Look in the parts manual, the output shafts in that period had a necked down section between the bearing surface and the splines. It is not this section that fails but where the splines enter the differential. Remove yours and look at this area carefully, they will slowly start to twist and eventually snap. The later ones where the diameter is straight between splines and bearing surface do not suffer from this. It isn't the necked down section that breaks, it is poor material or heat treating, once they changed to later style they are fine.
Shouldn't take a slide hammer to get them out...
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PostPost by: TomMull » Tue Feb 20, 2024 7:55 pm

Gus,

Thanks for the heads up.It would appear that I do have the stepped drive shafts but I'll go with them for now. Have lots of other worries.

The drive shafts were very difficult to remove the first time I took them out. I used a slide hammer attached to a three legged puller. I hammered against the weight of the differential assembly; might have gone easier if I had found a way to secure the diff.

I cleaned the lands for the bearings and polished with 600/1000 grit. I used a hammer and a brass drift pin to put them back in with new bearings. I somehow forgot one of the inner snap rings, not unusual for me, so had to take them both out again. Same story with the slide hammer.

I've noticed that others have had this problem with the axles. Perhaps I'm doing something wrong? The good news is that they do come out.

Tom
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PostPost by: Craven » Tue Feb 20, 2024 9:30 pm

FWIW,
[attachment=0]P1020694.JPG
Attachments
P1020694.JPG and
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PostPost by: elanfan1 » Tue Feb 20, 2024 9:39 pm

Hope you’re laiming against the condition teportproviders
Steve

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PostPost by: alan.barker » Thu Feb 22, 2024 2:06 pm

Hi Tom don't use Loctite on threads in Alloy or next time the screw are removed the threads wil be stripped.
No ptoblems fitting Wire Thread Inserts in blind holes. They will be stronger than threads tapped direct in Alloy.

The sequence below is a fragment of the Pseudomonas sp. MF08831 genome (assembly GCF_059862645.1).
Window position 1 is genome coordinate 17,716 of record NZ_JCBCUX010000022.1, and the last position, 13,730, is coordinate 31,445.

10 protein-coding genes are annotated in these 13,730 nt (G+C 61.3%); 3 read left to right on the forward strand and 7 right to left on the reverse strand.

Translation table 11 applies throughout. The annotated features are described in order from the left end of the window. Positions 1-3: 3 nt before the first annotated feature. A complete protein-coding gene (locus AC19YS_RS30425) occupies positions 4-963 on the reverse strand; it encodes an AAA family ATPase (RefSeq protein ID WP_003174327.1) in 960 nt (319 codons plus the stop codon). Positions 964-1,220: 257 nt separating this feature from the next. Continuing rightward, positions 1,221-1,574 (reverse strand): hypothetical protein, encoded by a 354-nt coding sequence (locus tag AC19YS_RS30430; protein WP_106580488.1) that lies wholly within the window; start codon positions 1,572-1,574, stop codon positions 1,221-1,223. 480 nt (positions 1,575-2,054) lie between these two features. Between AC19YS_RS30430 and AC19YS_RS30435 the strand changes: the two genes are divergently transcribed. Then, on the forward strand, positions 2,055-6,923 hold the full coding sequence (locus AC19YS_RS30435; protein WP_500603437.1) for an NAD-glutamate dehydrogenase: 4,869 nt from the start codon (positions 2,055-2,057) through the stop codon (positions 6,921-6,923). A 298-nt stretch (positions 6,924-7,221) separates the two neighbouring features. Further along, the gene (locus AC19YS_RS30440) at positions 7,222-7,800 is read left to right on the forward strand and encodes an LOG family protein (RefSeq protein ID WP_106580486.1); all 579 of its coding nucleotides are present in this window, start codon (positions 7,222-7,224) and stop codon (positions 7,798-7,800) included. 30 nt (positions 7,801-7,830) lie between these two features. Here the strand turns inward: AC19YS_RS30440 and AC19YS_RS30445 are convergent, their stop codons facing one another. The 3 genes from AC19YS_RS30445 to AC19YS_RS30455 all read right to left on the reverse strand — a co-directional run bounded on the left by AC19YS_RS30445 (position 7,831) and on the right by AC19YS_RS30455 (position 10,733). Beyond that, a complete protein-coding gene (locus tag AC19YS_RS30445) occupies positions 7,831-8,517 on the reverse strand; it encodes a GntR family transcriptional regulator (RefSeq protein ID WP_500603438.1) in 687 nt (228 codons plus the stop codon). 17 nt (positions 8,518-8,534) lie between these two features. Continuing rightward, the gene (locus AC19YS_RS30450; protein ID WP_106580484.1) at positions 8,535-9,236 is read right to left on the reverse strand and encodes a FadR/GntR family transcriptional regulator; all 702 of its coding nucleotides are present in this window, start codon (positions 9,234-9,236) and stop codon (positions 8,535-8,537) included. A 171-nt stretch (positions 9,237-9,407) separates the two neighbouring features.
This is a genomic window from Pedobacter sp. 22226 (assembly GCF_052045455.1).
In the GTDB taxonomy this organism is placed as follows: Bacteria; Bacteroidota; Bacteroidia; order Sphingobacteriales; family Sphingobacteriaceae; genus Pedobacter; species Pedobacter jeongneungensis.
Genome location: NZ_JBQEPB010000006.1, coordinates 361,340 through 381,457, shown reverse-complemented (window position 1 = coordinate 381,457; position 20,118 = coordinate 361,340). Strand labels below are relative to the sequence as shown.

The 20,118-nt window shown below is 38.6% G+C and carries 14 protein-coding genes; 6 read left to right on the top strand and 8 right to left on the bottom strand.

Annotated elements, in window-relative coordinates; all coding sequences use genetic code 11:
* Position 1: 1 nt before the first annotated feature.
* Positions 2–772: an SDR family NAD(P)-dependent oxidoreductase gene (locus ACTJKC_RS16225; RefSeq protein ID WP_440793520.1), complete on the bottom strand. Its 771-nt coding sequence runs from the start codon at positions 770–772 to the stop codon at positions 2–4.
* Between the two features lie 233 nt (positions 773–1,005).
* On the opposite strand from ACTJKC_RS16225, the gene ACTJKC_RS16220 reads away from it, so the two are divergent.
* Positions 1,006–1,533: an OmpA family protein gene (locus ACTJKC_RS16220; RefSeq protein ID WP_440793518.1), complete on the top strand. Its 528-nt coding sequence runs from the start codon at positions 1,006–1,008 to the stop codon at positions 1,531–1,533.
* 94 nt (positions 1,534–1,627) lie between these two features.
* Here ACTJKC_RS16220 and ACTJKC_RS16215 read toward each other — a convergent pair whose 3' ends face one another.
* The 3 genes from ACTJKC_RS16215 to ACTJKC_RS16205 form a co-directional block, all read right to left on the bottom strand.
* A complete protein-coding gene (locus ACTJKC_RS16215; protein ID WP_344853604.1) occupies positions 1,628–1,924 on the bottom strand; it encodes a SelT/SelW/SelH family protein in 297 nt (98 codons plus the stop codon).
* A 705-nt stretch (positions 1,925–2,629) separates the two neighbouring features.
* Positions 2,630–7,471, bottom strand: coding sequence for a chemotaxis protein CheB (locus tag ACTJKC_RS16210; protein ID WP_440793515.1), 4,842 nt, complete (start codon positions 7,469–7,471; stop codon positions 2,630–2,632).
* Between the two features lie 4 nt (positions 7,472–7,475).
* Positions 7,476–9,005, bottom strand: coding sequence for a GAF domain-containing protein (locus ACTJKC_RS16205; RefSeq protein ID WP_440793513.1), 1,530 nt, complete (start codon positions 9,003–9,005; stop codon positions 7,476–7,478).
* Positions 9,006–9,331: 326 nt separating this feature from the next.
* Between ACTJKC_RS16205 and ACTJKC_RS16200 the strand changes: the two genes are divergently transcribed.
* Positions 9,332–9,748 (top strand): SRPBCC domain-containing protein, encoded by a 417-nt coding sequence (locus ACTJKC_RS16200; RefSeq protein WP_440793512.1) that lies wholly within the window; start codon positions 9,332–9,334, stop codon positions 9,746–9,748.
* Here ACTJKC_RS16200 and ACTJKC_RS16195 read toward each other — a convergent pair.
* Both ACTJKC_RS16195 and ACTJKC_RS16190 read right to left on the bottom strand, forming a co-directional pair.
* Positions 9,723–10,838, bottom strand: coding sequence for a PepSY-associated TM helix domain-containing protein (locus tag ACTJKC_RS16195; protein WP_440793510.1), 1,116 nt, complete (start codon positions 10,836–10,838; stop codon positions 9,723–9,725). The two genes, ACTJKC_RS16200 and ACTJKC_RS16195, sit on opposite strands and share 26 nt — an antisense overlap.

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PostPost by: elancoupe » Thu Feb 22, 2024 2:35 pm

Next time you want to remove the output shafts, take a heat gun to the outside of the area where the bearings rest. Removal will be far less difficult. :)
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PostPost by: alan.barker » Thu Feb 22, 2024 3:13 pm

+1 and if bearings have been fitted before using Loctite because of bad fit it will be destroyed.
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PostPost by: TomMull » Thu Feb 22, 2024 6:06 pm

Just to be clear on a couple of issues.
1, Following a previous suggestion re using studs rather than bolts in the aluminum housing, those studs would use loctite, not the bolts as original. I agree with no loctite in aluminum, the point was well taken. My experience though is that bolts with loctite, red or blue, can be removed without damage using a judicious amount of heat.
2.The stub axles were stuck. I got 1 out after a couple of rounds with the slide hammer. The second one did not move but heating to 135C released it and it came out bit by bit just as the first. I am surprised to hear that this is unusual. (I will admit the the slide hammer is not the best tool to get equal force on each arm but it was what I had.)
I did not measure the interference fit, wish I did now. I wonder how accurately those aluminum housings were machined.
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PostPost by: alan.barker » Thu Feb 22, 2024 7:06 pm

When i worked in Aerospace Industry all threads in alloy had wire thread insert/ helicoil fitted. Lots of wirelocking also.